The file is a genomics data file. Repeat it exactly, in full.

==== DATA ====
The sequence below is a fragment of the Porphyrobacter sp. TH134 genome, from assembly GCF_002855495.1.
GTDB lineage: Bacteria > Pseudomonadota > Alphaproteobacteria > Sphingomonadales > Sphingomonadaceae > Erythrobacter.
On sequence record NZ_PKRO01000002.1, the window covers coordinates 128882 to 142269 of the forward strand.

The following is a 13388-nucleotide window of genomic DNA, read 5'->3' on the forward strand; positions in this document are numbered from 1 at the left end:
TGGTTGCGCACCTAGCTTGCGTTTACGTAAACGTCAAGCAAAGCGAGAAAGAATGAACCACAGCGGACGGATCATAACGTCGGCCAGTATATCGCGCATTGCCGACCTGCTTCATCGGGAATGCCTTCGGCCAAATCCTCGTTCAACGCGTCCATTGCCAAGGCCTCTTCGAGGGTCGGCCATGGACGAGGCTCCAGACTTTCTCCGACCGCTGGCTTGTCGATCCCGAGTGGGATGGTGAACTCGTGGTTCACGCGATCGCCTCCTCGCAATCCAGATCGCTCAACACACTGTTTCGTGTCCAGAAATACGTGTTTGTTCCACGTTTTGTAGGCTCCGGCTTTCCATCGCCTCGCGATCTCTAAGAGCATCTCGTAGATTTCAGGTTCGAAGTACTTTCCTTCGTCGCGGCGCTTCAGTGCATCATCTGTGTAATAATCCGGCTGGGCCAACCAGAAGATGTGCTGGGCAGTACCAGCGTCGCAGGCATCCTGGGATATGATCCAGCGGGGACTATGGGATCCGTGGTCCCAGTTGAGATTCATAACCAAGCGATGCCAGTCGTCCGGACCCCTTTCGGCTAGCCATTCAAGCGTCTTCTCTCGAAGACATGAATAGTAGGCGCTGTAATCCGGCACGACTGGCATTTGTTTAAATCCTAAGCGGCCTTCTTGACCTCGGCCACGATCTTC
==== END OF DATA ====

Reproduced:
The sequence below is a fragment of the Porphyrobacter sp. TH134 genome, from assembly GCF_002855495.1.
GTDB lineage: Bacteria > Pseudomonadota > Alphaproteobacteria > Sphingomonadales > Sphingomonadaceae > Erythrobacter.
On sequence record NZ_PKRO01000002.1, the window covers coordinates 128882 to 142269 of the forward strand.

The following is a 13388-nucleotide window of genomic DNA, read 5'->3' on the forward strand; positions in this document are numbered from 1 at the left end:
TGGTTGCGCACCTAGCTTGCGTTTACGTAAACGTCAAGCAAAGCGAGAAAGAATGAACCACAGCGGACGGATCATAACGTCGGCCAGTATATCGCGCATTGCCGACCTGCTTCATCGGGAATGCCTTCGGCCAAATCCTCGTTCAACGCGTCCATTGCCAAGGCCTCTTCGAGGGTCGGCCATGGACGAGGCTCCAGACTTTCTCCGACCGCTGGCTTGTCGATCCCGAGTGGGATGGTGAACTCGTGGTTCACGCGATCGCCTCCTCGCAATCCAGATCGCTCAACACACTGTTTCGTGTCCAGAAATACGTGTTTGTTCCACGTTTTGTAGGCTCCGGCTTTCCATCGCCTCGCGATCTCTAAGAGCATCTCGTAGATTTCAGGTTCGAAGTACTTTCCTTCGTCGCGGCGCTTCAGTGCATCATCTGTGTAATAATCCGGCTGGGCCAACCAGAAGATGTGCTGGGCAGTACCAGCGTCGCAGGCATCCTGGGATATGATCCAGCGGGGACTATGGGATCCGTGGTCCCAGTTGAGATTCATAACCAAGCGATGCCAGTCGTCCGGACCCCTTTCGGCTAGCCATTCAAGCGTCTTCTCTCGAAGACATGAATAGTAGGCGCTGTAATCCGGCACGACTGGCATTTGTTTAAATCCTAAGCGGCCTTCTTGACCTCGGCCACGATCTTC